But the one that looks most likely to me right now is Pride International (NYSE:PDE), a $5 billion company that owns and operates a very wide variety of rigs around the world. I've taken a small position in near-term options in PDE on the off chance that I'm right (and on a bet that the shares will recover from recent scandals), and actually have considered purchasing PDE as well. The options have already doubled in a week, so selling those and purchasing some common shares might be an option if I learn of more promising news in the weeks to come.
So why Pride International? It's a troubled company at the moment and like most of its competitors it's priced at a very low forward PE of well under 10. Shares recently have dipped significantly on failure to file the 10-K because of allegations of bribery of foreign officials. While that's certainly illegal and serious, I don't think it threatens the future of the company. I'd have to guess that bribery is a fairly normal part of doing business in third world countries with large oil deposits.
But why would I think SDRL is going after PDE? The following are several hints I've gleaned from local and foreign news.
● According to news reports, Fredriksen and Tor Olav Troim, his right hand man and a SDRL executive, have visited the headquarters of Pride in Houston. That's a solid hint that they might be working on something, though it could be something much more minor like the sale of rigs or of divisions, or a failed overture.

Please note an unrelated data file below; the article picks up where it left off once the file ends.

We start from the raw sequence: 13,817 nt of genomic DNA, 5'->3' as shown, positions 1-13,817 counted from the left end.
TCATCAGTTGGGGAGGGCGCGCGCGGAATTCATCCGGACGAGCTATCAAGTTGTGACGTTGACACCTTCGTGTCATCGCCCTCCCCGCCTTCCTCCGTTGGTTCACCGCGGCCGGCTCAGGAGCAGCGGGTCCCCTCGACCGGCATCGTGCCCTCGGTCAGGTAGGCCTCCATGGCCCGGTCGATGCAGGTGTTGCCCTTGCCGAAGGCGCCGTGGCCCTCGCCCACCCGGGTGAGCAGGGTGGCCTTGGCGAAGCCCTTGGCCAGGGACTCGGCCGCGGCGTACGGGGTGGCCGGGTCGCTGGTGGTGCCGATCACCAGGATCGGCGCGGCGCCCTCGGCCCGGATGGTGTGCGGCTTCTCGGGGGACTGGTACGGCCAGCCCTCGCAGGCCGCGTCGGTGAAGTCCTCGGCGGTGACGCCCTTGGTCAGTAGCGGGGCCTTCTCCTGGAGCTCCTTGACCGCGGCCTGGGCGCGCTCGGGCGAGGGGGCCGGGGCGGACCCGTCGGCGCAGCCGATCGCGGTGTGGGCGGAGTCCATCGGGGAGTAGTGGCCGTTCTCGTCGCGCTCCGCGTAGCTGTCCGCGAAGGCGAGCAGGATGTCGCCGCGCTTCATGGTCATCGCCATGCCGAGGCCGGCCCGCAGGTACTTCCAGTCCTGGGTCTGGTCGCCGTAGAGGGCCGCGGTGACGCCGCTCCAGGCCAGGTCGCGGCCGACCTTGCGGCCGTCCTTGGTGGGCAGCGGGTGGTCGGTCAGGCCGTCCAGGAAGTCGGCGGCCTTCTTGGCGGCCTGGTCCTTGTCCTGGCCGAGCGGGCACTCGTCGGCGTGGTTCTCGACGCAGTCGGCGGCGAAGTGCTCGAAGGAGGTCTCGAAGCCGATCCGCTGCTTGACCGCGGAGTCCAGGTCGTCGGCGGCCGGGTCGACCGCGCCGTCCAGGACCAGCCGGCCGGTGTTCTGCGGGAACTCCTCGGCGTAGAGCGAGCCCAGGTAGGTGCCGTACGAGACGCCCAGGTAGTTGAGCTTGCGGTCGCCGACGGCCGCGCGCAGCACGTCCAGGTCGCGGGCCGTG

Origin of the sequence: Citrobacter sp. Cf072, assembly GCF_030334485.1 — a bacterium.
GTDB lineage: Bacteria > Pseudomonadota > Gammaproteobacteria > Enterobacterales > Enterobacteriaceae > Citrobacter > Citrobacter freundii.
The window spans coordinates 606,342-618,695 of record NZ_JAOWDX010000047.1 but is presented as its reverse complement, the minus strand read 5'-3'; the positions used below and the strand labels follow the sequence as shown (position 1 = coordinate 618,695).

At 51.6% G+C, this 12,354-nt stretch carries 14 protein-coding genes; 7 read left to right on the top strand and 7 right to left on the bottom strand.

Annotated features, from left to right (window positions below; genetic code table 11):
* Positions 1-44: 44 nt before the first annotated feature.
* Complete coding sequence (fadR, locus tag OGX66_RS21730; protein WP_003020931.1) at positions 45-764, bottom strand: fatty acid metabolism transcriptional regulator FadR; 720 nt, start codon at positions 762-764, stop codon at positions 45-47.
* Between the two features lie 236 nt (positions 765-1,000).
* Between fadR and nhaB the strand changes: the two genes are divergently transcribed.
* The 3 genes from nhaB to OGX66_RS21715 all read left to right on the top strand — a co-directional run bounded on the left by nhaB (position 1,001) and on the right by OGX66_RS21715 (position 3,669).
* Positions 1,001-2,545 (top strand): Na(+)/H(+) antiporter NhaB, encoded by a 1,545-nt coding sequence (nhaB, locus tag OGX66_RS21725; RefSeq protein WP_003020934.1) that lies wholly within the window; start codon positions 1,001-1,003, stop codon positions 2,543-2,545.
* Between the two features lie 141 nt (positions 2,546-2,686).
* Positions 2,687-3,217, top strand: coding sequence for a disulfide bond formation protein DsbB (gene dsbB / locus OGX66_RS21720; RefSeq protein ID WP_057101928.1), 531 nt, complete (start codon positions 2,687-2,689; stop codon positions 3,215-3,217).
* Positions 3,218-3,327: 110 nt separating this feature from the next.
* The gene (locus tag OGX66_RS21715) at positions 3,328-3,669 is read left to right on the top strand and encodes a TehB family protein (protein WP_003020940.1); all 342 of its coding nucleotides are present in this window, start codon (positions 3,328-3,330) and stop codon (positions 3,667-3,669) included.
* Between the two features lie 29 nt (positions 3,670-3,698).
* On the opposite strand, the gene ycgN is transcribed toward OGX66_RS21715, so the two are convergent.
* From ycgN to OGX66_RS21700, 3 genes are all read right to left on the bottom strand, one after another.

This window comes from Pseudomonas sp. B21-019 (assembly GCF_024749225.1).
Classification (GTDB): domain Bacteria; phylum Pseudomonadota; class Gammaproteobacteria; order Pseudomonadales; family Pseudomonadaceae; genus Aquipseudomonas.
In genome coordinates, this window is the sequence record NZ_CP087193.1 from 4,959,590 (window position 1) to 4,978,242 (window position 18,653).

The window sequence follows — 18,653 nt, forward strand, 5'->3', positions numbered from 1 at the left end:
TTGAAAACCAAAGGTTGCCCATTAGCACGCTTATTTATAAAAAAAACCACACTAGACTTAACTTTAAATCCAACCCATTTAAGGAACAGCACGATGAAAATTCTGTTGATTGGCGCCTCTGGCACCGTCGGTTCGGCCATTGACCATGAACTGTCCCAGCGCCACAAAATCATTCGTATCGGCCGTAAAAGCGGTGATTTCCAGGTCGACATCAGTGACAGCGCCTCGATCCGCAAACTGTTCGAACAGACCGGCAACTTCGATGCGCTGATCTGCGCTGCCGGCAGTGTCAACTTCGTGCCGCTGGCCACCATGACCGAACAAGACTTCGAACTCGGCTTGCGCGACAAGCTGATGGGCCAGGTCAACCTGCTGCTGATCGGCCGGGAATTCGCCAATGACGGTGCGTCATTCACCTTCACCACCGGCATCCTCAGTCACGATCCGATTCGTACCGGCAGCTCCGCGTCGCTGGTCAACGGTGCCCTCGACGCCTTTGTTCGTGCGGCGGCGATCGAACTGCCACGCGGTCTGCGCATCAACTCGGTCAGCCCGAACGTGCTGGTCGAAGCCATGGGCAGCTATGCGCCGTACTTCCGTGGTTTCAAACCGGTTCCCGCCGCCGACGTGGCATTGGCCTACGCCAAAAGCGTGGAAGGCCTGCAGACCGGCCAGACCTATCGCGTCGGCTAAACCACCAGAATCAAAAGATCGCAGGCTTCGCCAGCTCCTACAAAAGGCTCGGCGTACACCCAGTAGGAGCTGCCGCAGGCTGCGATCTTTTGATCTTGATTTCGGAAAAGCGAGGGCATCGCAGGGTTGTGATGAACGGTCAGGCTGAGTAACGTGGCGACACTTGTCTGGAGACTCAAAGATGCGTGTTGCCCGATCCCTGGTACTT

This hasn't been reported in English to the best of my knowledge, but with my trusty Norwegian-English dictionary the gist is fairly clear from these articles (and others) from the Norwegian press: Rykter om riggkjøp and Brennhete riggrykter. The rumors may also just be remaining chatter from last September, as Fredriksen was then reported to have bought some PDE shares. I don't know if those were given up in favor of the Smedvig acquisition or if he still holds them.
● Pride's Chief Operating Officer recently resigned as well. This could have some relation to a possible takeover, though it's probably more likely just a well timed retirement in light of Pride's recent scandals.
● A Norwegian investment house that has often been closely linked to Fredriksen's acquisitions has purchased at least 5% of PDE according to recent SEC filings. Skagen Funds (owned by Stavanger Fondsforvaltning AS) has filed with the SEC as a 5% owner of only two US-listed companies recently: Pride International and Stolt-Nielsen, a Norwegian company and major shipper and fish farm operator. And to make the linkage a little more interesting, Skagen has also recently increased it's holdings to more than 5% of Korea Lines, another company that Fredriksen is trying to acquire. Coincidence? Skagen says it is, but there have been rumors in the past about Fredriksen and Skagen working together. It could also just be that Skagen follows Fredriksen closely and tries to ride on his coattails, or that as Norwegian maritime investors they naturally have similar interests, I don't know.
The combination of all of these factors seems to point to Fredriksen's clear intent to purchase a US-based driller. His meeting with Pride management, Pride's depressed shares on a temporary scandal, and Skagen's significant purchase of Pride shares all make me willing to place a small bet on a takeover bid from SeaDrill for Pride. That's not to say it will happen, of course, but even if it doesn't I'm thinking that Pride looks fairly appealing at these lower prices.
PDE 1-yr chart: